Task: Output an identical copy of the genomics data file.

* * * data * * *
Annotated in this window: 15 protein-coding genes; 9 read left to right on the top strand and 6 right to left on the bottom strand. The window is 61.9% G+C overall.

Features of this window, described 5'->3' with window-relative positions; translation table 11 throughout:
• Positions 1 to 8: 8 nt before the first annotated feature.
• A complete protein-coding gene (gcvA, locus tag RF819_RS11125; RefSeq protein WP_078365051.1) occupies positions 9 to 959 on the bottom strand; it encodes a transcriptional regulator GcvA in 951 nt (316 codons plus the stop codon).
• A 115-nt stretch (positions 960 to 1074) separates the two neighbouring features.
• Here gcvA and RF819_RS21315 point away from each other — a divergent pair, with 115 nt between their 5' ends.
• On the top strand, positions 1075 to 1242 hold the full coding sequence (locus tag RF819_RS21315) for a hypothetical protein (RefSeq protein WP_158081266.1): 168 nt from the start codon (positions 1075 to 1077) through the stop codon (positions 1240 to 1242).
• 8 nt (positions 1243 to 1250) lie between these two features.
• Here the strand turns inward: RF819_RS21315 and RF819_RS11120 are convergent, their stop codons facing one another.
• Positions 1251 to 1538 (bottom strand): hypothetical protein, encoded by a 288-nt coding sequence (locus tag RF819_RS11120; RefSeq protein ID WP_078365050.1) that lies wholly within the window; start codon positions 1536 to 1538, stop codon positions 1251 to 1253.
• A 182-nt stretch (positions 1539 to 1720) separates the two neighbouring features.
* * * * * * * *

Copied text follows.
Annotated in this window: 15 protein-coding genes; 9 read left to right on the top strand and 6 right to left on the bottom strand. The window is 61.9% G+C overall.

Features of this window, described 5'->3' with window-relative positions; translation table 11 throughout:
• Positions 1 to 8: 8 nt before the first annotated feature.
• A complete protein-coding gene (gcvA, locus tag RF819_RS11125; RefSeq protein WP_078365051.1) occupies positions 9 to 959 on the bottom strand; it encodes a transcriptional regulator GcvA in 951 nt (316 codons plus the stop codon).
• A 115-nt stretch (positions 960 to 1074) separates the two neighbouring features.
• Here gcvA and RF819_RS21315 point away from each other — a divergent pair, with 115 nt between their 5' ends.
• On the top strand, positions 1075 to 1242 hold the full coding sequence (locus tag RF819_RS21315) for a hypothetical protein (RefSeq protein WP_158081266.1): 168 nt from the start codon (positions 1075 to 1077) through the stop codon (positions 1240 to 1242).
• 8 nt (positions 1243 to 1250) lie between these two features.
• Here the strand turns inward: RF819_RS21315 and RF819_RS11120 are convergent, their stop codons facing one another.
• Positions 1251 to 1538 (bottom strand): hypothetical protein, encoded by a 288-nt coding sequence (locus tag RF819_RS11120; RefSeq protein ID WP_078365050.1) that lies wholly within the window; start codon positions 1536 to 1538, stop codon positions 1251 to 1253.
• A 182-nt stretch (positions 1539 to 1720) separates the two neighbouring features.